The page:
Billions pledged for SA infrastructure
THE SOUTH African president has unveiled a multibillion-euro infrastructure development drive designed to kick-start the country’s ailing mining sector and boost skills and job creation.
During President Jacob Zuma’s fourth state of the nation address on Thursday night, he said the infrastructure programme would include rail, road and water projects and would be undertaken across the country as part of efforts to expand and integrate transport and logistics networks.
While Mr Zuma did not put an exact price tag on the programme that will be carried out over the next seven years, he said the state’s national transport company Transnet would plough €30 billion into capital projects, with €20 billion of that earmarked for rail and ports.
However, he maintained the infrastructure programme needed to do more than just kick-start the local economy, which has stalled in South Africa since the global recession took hold in 2008.
“More than just creating power stations, rail-lines, dams and roads, it must industrialise the country, generate skills and boost much-needed job creation,” he said.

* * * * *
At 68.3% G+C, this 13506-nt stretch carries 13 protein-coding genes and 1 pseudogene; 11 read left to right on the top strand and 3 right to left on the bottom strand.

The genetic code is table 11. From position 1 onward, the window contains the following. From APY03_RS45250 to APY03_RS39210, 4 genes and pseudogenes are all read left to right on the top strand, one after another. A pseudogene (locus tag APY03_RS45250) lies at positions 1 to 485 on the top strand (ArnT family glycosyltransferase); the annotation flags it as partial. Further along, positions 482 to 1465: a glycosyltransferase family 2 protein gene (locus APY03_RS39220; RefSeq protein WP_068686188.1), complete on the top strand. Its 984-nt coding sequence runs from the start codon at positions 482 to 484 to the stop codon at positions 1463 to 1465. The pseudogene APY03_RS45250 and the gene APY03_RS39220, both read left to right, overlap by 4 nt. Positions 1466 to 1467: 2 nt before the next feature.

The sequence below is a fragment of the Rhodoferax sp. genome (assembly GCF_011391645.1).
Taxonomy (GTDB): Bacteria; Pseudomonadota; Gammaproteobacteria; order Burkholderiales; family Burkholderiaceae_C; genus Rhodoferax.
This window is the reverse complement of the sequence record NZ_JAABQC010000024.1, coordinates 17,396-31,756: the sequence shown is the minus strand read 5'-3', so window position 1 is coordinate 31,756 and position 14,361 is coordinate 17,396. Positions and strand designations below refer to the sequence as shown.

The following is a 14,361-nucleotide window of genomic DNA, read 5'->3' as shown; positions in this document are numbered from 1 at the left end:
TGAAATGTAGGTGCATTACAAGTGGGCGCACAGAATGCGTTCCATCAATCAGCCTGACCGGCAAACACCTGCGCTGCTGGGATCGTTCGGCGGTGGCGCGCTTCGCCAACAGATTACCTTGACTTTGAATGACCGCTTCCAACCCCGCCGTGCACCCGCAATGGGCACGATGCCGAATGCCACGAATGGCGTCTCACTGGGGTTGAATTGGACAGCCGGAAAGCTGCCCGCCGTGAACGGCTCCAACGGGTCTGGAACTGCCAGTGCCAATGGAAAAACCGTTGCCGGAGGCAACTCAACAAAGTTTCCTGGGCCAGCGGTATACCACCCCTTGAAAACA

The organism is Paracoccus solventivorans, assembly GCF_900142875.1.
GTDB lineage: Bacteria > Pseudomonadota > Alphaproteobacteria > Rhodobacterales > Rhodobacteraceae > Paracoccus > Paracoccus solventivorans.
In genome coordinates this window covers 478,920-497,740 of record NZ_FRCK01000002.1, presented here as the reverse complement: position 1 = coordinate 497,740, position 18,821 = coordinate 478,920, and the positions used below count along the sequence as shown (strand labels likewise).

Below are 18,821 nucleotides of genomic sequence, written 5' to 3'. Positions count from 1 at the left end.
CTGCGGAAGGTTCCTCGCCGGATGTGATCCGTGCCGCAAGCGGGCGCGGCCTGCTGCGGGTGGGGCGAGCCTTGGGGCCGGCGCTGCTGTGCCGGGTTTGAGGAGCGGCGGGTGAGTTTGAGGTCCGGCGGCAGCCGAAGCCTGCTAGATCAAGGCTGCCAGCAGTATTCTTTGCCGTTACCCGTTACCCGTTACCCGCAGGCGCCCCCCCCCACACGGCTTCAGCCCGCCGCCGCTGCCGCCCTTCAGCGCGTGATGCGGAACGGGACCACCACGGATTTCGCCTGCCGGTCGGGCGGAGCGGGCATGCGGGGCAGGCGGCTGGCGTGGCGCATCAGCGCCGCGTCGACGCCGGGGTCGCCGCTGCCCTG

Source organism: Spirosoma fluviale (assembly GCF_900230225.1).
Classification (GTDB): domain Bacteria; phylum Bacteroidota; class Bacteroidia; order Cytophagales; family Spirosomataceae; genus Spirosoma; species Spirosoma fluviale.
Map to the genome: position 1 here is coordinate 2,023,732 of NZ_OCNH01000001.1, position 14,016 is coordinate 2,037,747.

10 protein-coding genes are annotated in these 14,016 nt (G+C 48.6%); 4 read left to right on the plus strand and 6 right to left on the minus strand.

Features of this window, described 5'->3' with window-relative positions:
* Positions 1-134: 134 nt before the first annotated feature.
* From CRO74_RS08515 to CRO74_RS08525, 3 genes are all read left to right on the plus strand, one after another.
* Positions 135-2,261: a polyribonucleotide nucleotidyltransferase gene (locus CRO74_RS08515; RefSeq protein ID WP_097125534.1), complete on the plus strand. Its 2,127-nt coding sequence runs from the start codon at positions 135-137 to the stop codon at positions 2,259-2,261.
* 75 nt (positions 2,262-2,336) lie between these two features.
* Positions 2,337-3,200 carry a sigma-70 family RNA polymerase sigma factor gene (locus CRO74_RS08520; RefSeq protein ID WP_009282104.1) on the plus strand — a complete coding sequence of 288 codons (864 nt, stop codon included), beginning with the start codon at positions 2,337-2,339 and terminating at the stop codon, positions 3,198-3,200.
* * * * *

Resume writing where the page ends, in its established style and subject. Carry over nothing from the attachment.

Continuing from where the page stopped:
Mr Zuma added that the government aimed to use the expertise it learned during the construction of infrastructure for the Fifa World Cup in 2010 to deliver on its plans.
Aside from infrastructure, Mr Zuma promised that a deal between port authorities and Transnet would save exporters in the region of €100 million. He also unveiled a special €100 million fund, which would be rolled out in April, to help people who do not qualify for free government houses to get a bank mortgage.
From April, people earning between €350 and €1,500 a month will be eligible to apply to their provincial government for a subsidy of up to €8,300, which could be used as a deposit for a home.
Mr Zuma’s annual address was widely applauded, with many observers saying the government’s plans were “very ambitious”.
“Overall he had his fingers on the right buttons,” Cosatu general secretary Zwelinzima Vavi said. He added that the infrastructure programme would make a big difference in relation to the target of creating five million jobs in the next 10 years.